Natural and built heritage to be conserved as Springleaf forested area is developed
Natural and built heritage to be conserved as Springleaf forested area is developed. Springleaf, a mostly forested area, will be developed as a mixed-use site, with some natural and built heritage elements preserved.
The Urban Redevelopment Authority (URA) announced on Monday (June 6) that housing will be built in the area to meet demand and take advantage of the Springleaf MRT station on the Thomson-East Coast Line, which opened last year.
The site is more than 30ha in size and is bounded by the Seletar Expressway, Mandai Road, and Upper Thomson Road.
Approximately half of it is currently zoned for residential, as well as mixed commercial and residential use, while the remaining quarter, or 8.5ha, is zoned as park land and the rest is a reserve site.
An environmental baseline study was conducted in 2018, according to the URA. It then enlisted the assistance of a multidisciplinary team of ecologists and landscape architects to “explore potential ideas for sensitive development that would protect the area’s rich biodiversity.”
The agency commissioned an environmental impact assessment in 2020 to understand how its development plans would affect the site, which includes two zones identified by studies as significant biodiversity conservation areas.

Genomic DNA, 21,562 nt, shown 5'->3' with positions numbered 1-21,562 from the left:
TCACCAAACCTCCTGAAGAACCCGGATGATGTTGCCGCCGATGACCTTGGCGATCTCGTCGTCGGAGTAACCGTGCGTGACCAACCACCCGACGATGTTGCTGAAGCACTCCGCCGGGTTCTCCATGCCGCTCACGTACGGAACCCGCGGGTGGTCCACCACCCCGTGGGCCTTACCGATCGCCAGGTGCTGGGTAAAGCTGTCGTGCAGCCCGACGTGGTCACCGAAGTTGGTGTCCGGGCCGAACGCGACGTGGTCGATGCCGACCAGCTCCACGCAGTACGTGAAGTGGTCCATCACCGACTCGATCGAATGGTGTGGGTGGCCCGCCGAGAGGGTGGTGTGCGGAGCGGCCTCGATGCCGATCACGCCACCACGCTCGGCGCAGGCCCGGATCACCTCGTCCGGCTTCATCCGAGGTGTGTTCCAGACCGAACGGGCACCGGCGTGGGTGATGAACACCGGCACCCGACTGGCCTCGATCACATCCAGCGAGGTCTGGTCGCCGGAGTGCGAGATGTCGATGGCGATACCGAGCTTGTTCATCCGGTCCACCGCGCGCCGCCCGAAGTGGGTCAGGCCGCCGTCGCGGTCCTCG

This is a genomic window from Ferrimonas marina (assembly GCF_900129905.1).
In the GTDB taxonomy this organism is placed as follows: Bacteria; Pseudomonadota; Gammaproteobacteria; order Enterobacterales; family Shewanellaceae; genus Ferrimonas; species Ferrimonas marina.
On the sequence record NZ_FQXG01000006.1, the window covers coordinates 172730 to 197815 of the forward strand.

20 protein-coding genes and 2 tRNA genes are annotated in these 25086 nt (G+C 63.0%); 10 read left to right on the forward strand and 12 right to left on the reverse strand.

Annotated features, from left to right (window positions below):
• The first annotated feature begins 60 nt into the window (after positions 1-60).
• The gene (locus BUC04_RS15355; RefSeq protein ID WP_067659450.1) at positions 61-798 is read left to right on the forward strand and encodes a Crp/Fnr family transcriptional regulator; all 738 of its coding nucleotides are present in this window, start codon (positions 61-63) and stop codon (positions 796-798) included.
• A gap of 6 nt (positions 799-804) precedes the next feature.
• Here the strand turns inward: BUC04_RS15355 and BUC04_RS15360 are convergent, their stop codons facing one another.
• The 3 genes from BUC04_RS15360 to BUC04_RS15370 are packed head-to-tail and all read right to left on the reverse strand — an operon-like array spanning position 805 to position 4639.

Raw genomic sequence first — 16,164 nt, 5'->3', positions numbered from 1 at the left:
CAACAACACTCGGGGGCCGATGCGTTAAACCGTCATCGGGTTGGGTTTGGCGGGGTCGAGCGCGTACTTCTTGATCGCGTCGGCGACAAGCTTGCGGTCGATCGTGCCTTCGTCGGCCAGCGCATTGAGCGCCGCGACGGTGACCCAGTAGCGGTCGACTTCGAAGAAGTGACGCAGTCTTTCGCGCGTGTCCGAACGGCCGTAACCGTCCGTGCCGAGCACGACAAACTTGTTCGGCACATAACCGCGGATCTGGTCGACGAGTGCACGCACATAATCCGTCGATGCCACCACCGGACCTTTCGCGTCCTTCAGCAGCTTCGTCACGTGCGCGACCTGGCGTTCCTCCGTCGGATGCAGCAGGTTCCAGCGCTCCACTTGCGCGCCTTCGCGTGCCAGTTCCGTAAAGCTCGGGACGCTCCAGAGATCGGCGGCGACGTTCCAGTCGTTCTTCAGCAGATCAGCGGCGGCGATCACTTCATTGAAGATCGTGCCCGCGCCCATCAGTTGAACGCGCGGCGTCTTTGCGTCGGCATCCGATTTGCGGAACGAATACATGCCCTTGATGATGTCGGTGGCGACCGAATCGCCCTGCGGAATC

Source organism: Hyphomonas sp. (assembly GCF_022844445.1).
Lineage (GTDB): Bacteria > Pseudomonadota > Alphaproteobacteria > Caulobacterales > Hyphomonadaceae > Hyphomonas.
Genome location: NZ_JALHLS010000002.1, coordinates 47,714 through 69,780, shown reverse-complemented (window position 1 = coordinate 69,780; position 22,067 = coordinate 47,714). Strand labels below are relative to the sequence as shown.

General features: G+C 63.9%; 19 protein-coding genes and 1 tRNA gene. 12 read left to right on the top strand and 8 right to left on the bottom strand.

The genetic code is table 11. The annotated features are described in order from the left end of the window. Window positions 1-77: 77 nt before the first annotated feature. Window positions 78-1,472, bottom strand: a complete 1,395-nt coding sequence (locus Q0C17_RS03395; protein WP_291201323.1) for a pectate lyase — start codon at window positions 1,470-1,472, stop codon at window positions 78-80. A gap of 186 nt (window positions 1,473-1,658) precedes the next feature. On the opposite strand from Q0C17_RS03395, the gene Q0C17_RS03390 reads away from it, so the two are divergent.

According to a URA spokesman, the park area will be expanded to 10ha to 15ha, roughly half the size of the Springleaf site, based on the recommendations of the impact assessment. He also stated that the planned residences in the area will be private.
The National Parks Board announced on Monday that the new park in Springleaf, Nee Soon Nature Park, was identified as a buffer for the Central Catchment Nature Reserve, as well as an ecological link between it and the upcoming Khatib Bongsu Nature Park, through a scientific study.
According to the URA’s diagrams, Sungei Seletar, which runs through the site, will be kept as part of the park, as will the immediate surroundings around significant biodiversity areas.
According to the URA, future buildings in the area will have smaller footprints to reduce habitat loss and greener facades to avoid being hit by birds in flight.
Buildings will also be built on “disturbed ground” – previously developed land – and in less sensitive areas, it said, adding that construction will be phased to minimize environmental impact.
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